Wednesday, August 11, 2010

California Will Set The Tone On Electric Cars For The Nation

Submitted by SHNS on Wed, 08/11/2010
By MARK GLOVER, Sacramento Bee

SACRAMENTO, Calif. - The electric car future that seemed so exotic and so distant just a few years ago is here, and California will again set the tone for the industry and the rest of the nation.

Long the nation's top auto market -- 10 percent to 12 percent of new-car sales nationwide are made in California -- the state is even more of a leader in environmentally friendly vehicles.

"In California, you have the sheer numbers, but much beyond that is the high concentration of early adopters in terms of technology and environmentally friendly (auto) purchasers," said Jesse Toprak, analyst for Santa Monica-based

Better than one of every five Toyota Prius gas-electric hybrid sedans sold in the United States is bought in California. From the vehicle's 2000 introduction through July, that's 231,399 and counting.

Electric autos are the next step in the evolutionary chain. Before the end of this year, two of the most promising will be in Golden State showrooms -- the Chevrolet Volt and the Nissan Leaf.

General Motors just announced that its Volt plug-in electric hybrid sedan will be available in November, priced at $41,000.

California is ground zero in the Volt rollout. Motor Trend magazine calls the Volt "the most significant new Chevy ever" -- remarkable for a nameplate that birthed the Corvette, the Camaro and the Impala.

"It's not only important by itself, it's important for what that technology might mean to GM in the future," Toprak said.

"If GM can replicate the (Volt) technology into different categories of vehicles, including SUVs and trucks, that will be a game-changer."

An on-board 110-volt charger allows the Volt to be recharged externally from standard household power in about 12 to 14 hours. With a 240-volt charger, it will take four hours.

With a fully charged lithium-ion battery, the Volt can go 40 miles on electric power alone. Theoretically, if you have a 30-mile daily commute and recharge the Volt nightly, you won't use a drop of gasoline.

In a major advance from previous electric car technology, the Volt also goes long distance. When its battery runs low, a gas-fueled engine/generator extends driving range an additional 300 miles. The gas engine does not drive the wheels; it replenishes the battery.

The Volt also will have early debuts in New York, New Jersey, Connecticut, Washington, D.C., Michigan and Texas.

But the automaker considers the California introduction most critical.

Here's why: Rival Toyota's Prius had a whopping 54.9 percent share of sales in the state's hybrid segment in 2009, according to Lexington, Ky.-based Cross-Sell, which tracks the U.S. car market.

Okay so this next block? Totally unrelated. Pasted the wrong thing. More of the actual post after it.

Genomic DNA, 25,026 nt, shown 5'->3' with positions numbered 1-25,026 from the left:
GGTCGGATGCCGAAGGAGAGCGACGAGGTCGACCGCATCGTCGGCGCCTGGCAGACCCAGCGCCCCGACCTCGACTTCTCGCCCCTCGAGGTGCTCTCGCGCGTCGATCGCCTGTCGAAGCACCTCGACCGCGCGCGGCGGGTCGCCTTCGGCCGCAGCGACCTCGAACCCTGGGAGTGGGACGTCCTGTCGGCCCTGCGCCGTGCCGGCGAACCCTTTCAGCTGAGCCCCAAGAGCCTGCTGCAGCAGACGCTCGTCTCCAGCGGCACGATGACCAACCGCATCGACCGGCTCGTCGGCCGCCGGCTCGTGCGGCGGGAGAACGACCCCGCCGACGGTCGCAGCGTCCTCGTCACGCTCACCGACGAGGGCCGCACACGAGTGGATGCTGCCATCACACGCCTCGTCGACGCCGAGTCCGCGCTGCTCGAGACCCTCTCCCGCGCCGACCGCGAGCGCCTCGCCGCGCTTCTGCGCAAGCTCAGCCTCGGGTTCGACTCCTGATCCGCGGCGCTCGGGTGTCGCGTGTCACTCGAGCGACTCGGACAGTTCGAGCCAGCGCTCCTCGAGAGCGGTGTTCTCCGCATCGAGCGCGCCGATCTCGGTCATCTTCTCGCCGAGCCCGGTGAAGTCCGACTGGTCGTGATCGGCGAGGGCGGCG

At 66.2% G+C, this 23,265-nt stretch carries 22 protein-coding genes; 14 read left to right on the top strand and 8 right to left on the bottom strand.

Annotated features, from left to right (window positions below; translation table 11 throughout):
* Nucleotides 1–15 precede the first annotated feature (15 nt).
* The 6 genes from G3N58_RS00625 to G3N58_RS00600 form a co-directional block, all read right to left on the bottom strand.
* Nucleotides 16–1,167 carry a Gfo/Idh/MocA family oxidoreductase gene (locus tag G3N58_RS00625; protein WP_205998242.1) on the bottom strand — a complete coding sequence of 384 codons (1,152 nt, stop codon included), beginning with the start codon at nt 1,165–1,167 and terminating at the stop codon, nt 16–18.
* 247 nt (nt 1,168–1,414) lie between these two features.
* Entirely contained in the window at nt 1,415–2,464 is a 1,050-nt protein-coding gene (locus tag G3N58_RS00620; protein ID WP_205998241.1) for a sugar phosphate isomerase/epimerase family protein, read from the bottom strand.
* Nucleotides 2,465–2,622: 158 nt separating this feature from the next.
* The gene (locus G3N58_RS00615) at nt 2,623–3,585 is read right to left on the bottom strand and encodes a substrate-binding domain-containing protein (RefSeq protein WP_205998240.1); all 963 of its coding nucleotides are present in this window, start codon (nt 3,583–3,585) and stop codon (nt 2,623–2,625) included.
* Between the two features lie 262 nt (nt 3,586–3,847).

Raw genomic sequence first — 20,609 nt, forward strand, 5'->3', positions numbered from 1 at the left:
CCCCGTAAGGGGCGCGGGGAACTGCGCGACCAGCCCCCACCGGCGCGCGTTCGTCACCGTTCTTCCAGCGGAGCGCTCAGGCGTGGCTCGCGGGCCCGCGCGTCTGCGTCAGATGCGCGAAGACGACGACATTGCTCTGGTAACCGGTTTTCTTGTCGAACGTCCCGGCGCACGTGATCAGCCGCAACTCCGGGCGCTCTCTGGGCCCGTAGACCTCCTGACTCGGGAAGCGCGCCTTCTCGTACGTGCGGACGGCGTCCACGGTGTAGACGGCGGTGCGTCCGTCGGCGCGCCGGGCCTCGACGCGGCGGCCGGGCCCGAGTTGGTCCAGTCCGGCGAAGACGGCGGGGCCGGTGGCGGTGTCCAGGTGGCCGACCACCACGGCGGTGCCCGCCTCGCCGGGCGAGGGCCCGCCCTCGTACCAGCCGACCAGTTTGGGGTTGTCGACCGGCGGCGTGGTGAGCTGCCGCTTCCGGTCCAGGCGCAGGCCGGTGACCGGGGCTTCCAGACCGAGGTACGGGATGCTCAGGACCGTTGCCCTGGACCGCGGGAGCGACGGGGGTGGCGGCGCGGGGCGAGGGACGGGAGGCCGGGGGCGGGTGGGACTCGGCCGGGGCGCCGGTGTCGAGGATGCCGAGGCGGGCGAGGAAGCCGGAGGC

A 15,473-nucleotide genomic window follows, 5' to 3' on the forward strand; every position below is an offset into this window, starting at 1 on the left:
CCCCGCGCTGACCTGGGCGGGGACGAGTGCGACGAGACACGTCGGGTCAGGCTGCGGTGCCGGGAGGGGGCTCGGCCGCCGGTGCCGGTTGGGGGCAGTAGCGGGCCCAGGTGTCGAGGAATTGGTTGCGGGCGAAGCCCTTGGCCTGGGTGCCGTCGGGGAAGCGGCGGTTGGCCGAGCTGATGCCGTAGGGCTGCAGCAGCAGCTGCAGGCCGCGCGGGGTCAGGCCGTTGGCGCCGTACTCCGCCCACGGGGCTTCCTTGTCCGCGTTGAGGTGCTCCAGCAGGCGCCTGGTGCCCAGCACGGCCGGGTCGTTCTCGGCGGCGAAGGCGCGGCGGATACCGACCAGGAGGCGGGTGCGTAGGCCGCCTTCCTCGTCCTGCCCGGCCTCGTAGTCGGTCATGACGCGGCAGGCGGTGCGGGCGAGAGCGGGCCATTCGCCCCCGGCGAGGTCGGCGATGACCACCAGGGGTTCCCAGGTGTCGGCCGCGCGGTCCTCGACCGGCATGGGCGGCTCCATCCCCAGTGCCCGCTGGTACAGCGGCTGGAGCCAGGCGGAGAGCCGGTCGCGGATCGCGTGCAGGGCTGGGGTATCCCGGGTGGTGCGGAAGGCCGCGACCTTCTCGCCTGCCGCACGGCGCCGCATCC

By comparison, GM's top vehicle in the segment, the Chevrolet Tahoe Hybrid SUV, had a 0.7 percent share.

Toyota also leads GM in overall car sales in California.

In 2009, out of slightly more than 1 million new-car title registrations statewide, including fleet sales, Toyota's market share was 24.5 percent. GM's share was 11.6 percent.

Simply put, GM is getting thrashed by Toyota in the nation's No. 1 car market. It's hoping to change that with the Volt.

The Volt, however, will not have a clear run of the field. The new Nissan Leaf five-door hatchback electric will roll into California within weeks of the Volt, probably in December.

The Leaf can be recharged only from an external power source, such as the 240-volt system, and it will have a range of up to 100 miles. At that point, you have to recharge it.

Starting at $32,780, a federal tax credit of $7,500 would drop the Leaf's price to $25,280. The same credit on a $41,000 Volt translates to $33,500. The Leaf's price could be further reduced by a $5,000 tax credit the state offers on all-electric vehicles. The Volt does not qualify due to its small gas engine.

GM has been slammed by some for pricing the Volt too high. Some auto analysts agree, but others say the Volt is fairly priced, given the time and technology invested by GM.

John O'Dell, senior editor of called GM's price "a bold one that will reward the company if it works, because it means the Volt likely will be sold for something close to what it costs to build and won't be straining GM's red-ink supply."

Beyond price, GM and Nissan are matching each other deal for deal: GM is offering a $350-a-month, 36-month Volt lease with $2,500 down. Nissan's Leaf lease offer is $349 a month over 36 months with $1,995 down.

Both automakers are offering eight-year, 100,000-mile battery warranties.

Must credit Sacramento Bee

From scrippsnews


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